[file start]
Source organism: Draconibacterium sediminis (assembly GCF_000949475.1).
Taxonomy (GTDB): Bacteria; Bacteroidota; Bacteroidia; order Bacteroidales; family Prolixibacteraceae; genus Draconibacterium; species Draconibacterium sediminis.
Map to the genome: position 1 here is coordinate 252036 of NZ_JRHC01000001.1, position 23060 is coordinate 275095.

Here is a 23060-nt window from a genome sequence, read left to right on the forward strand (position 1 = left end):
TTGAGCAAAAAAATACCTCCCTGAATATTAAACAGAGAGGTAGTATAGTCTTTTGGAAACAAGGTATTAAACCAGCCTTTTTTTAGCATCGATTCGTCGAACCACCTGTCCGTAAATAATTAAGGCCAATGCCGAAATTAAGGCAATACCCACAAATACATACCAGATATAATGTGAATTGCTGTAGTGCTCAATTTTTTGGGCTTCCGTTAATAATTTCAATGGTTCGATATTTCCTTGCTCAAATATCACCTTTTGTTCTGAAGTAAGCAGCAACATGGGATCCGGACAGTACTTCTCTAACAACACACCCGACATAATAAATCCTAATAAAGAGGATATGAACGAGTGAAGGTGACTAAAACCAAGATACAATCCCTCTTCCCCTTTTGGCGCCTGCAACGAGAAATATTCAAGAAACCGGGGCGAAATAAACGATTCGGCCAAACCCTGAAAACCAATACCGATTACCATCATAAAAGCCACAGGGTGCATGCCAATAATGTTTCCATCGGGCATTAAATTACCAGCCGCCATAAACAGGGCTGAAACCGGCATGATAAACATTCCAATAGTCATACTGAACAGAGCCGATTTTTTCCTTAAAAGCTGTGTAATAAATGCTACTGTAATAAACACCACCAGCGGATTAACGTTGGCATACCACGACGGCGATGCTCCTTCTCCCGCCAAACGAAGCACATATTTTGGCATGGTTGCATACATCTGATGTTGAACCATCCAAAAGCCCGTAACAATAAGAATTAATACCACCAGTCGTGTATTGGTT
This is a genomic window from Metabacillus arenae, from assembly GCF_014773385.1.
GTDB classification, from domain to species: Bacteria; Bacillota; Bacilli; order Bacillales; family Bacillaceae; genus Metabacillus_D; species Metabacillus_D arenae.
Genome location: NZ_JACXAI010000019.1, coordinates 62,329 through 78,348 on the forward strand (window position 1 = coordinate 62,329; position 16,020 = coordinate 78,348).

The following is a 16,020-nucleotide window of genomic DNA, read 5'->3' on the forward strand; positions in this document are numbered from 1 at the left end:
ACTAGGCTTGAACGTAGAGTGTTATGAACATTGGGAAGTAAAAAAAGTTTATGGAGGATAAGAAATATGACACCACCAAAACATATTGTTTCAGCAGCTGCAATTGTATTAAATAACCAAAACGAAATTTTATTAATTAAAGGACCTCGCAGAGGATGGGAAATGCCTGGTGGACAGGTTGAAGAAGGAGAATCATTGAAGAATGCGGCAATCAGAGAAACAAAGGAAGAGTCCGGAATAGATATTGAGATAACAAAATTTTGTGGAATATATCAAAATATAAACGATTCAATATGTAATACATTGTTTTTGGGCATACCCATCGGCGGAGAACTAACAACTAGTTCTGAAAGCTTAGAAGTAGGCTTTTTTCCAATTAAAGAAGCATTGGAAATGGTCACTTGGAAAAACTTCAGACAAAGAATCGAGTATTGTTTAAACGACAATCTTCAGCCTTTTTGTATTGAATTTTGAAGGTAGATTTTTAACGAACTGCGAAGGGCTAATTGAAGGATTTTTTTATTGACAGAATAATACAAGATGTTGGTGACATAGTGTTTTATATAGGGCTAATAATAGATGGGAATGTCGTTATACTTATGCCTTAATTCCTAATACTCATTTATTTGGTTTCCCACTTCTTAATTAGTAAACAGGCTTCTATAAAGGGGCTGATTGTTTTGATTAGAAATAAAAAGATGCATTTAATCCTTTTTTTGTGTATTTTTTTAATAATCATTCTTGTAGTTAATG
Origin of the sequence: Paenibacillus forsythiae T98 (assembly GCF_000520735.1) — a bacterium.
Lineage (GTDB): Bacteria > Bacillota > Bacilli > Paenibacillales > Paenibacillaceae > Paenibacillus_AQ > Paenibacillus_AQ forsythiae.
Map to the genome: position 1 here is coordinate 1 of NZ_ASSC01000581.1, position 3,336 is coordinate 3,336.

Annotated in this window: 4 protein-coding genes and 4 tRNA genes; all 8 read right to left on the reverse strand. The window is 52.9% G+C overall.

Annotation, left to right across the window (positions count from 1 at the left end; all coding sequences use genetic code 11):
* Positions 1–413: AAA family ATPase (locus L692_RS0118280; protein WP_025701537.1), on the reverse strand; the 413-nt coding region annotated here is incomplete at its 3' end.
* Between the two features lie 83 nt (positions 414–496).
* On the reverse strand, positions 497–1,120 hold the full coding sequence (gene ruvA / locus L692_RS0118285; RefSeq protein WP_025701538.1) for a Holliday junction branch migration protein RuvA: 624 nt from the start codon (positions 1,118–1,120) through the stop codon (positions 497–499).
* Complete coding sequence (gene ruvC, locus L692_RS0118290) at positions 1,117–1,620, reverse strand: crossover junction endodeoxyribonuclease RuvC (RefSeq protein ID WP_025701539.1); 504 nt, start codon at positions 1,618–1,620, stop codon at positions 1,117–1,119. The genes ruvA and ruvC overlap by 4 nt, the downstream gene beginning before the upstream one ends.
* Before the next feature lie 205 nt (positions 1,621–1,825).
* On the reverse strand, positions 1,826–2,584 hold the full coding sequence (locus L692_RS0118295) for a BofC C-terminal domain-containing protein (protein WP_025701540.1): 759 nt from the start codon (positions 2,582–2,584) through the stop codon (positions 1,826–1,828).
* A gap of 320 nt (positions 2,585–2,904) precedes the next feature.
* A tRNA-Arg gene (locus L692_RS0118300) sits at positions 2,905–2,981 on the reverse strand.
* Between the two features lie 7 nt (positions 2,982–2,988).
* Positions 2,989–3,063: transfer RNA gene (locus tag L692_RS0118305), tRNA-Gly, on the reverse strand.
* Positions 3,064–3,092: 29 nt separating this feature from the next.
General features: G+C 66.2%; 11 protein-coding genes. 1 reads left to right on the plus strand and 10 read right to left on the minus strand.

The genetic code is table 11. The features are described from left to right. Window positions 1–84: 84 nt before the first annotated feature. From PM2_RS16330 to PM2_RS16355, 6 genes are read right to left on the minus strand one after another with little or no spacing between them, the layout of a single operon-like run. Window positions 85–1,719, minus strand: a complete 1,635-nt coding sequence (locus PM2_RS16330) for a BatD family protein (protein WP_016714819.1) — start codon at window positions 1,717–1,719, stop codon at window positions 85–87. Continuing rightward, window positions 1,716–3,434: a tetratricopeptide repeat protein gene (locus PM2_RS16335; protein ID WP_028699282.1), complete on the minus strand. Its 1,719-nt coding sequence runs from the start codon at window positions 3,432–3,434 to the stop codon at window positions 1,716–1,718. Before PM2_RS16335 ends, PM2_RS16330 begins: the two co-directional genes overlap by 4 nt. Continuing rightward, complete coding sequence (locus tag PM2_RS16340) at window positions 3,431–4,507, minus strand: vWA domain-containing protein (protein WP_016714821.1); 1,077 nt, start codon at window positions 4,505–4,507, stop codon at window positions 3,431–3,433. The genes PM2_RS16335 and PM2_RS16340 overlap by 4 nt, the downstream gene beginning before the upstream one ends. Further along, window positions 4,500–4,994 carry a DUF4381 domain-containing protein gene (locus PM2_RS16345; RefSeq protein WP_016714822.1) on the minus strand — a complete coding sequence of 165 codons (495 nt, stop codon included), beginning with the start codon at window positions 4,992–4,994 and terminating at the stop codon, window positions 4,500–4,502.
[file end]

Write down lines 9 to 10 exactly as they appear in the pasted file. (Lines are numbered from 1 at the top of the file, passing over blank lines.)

The following is a 16,020-nucleotide window of genomic DNA, read 5'->3' on the forward strand; positions in this document are numbered from 1 at the left end:
ACTAGGCTTGAACGTAGAGTGTTATGAACATTGGGAAGTAAAAAAAGTTTATGGAGGATAAGAAATATGACACCACCAAAACATATTGTTTCAGCAGCTGCAATTGTATTAAATAACCAAAACGAAATTTTATTAATTAAAGGACCTCGCAGAGGATGGGAAATGCCTGGTGGACAGGTTGAAGAAGGAGAATCATTGAAGAATGCGGCAATCAGAGAAACAAAGGAAGAGTCCGGAATAGATATTGAGATAACAAAATTTTGTGGAATATATCAAAATATAAACGATTCAATATGTAATACATTGTTTTTGGGCATACCCATCGGCGGAGAACTAACAACTAGTTCTGAAAGCTTAGAAGTAGGCTTTTTTCCAATTAAAGAAGCATTGGAAATGGTCACTTGGAAAAACTTCAGACAAAGAATCGAGTATTGTTTAAACGACAATCTTCAGCCTTTTTGTATTGAATTTTGAAGGTAGATTTTTAACGAACTGCGAAGGGCTAATTGAAGGATTTTTTTATTGACAGAATAATACAAGATGTTGGTGACATAGTGTTTTATATAGGGCTAATAATAGATGGGAATGTCGTTATACTTATGCCTTAATTCCTAATACTCATTTATTTGGTTTCCCACTTCTTAATTAGTAAACAGGCTTCTATAAAGGGGCTGATTGTTTTGATTAGAAATAAAAAGATGCATTTAATCCTTTTTTTGTGTATTTTTTTAATAATCATTCTTGTAGTTAATG